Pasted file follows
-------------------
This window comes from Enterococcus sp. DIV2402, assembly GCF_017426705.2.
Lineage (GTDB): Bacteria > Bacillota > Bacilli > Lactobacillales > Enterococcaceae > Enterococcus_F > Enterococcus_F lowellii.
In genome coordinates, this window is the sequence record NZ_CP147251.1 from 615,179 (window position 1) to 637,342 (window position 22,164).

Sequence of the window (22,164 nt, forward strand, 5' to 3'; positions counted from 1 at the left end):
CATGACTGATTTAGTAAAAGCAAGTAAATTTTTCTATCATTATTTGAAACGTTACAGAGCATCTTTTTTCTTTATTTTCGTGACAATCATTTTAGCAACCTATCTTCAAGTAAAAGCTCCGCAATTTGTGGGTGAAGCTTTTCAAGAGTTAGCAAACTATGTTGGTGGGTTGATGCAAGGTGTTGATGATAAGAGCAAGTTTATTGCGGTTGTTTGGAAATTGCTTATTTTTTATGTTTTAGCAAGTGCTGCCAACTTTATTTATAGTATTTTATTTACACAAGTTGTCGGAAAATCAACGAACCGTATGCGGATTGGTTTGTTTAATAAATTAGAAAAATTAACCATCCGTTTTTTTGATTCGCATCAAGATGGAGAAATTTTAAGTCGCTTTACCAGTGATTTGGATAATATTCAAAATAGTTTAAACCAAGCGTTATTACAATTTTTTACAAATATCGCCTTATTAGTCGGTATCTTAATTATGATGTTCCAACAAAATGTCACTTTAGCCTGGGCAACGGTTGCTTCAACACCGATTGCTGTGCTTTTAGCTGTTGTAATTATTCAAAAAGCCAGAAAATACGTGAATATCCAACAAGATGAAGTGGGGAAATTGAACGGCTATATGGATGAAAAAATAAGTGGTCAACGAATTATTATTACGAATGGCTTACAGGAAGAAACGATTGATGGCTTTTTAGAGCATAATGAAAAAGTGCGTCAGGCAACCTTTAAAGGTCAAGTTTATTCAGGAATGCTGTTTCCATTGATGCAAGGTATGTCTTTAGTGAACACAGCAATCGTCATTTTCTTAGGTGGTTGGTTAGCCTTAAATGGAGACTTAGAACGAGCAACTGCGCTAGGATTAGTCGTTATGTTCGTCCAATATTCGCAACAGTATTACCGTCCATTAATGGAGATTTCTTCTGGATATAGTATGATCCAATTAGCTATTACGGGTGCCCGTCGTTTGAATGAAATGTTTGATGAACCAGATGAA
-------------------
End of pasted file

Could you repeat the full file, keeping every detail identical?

This window comes from Enterococcus sp. DIV2402, assembly GCF_017426705.2.
Lineage (GTDB): Bacteria > Bacillota > Bacilli > Lactobacillales > Enterococcaceae > Enterococcus_F > Enterococcus_F lowellii.
In genome coordinates, this window is the sequence record NZ_CP147251.1 from 615,179 (window position 1) to 637,342 (window position 22,164).

Sequence of the window (22,164 nt, forward strand, 5' to 3'; positions counted from 1 at the left end):
CATGACTGATTTAGTAAAAGCAAGTAAATTTTTCTATCATTATTTGAAACGTTACAGAGCATCTTTTTTCTTTATTTTCGTGACAATCATTTTAGCAACCTATCTTCAAGTAAAAGCTCCGCAATTTGTGGGTGAAGCTTTTCAAGAGTTAGCAAACTATGTTGGTGGGTTGATGCAAGGTGTTGATGATAAGAGCAAGTTTATTGCGGTTGTTTGGAAATTGCTTATTTTTTATGTTTTAGCAAGTGCTGCCAACTTTATTTATAGTATTTTATTTACACAAGTTGTCGGAAAATCAACGAACCGTATGCGGATTGGTTTGTTTAATAAATTAGAAAAATTAACCATCCGTTTTTTTGATTCGCATCAAGATGGAGAAATTTTAAGTCGCTTTACCAGTGATTTGGATAATATTCAAAATAGTTTAAACCAAGCGTTATTACAATTTTTTACAAATATCGCCTTATTAGTCGGTATCTTAATTATGATGTTCCAACAAAATGTCACTTTAGCCTGGGCAACGGTTGCTTCAACACCGATTGCTGTGCTTTTAGCTGTTGTAATTATTCAAAAAGCCAGAAAATACGTGAATATCCAACAAGATGAAGTGGGGAAATTGAACGGCTATATGGATGAAAAAATAAGTGGTCAACGAATTATTATTACGAATGGCTTACAGGAAGAAACGATTGATGGCTTTTTAGAGCATAATGAAAAAGTGCGTCAGGCAACCTTTAAAGGTCAAGTTTATTCAGGAATGCTGTTTCCATTGATGCAAGGTATGTCTTTAGTGAACACAGCAATCGTCATTTTCTTAGGTGGTTGGTTAGCCTTAAATGGAGACTTAGAACGAGCAACTGCGCTAGGATTAGTCGTTATGTTCGTCCAATATTCGCAACAGTATTACCGTCCATTAATGGAGATTTCTTCTGGATATAGTATGATCCAATTAGCTATTACGGGTGCCCGTCGTTTGAATGAAATGTTTGATGAACCAGATGAA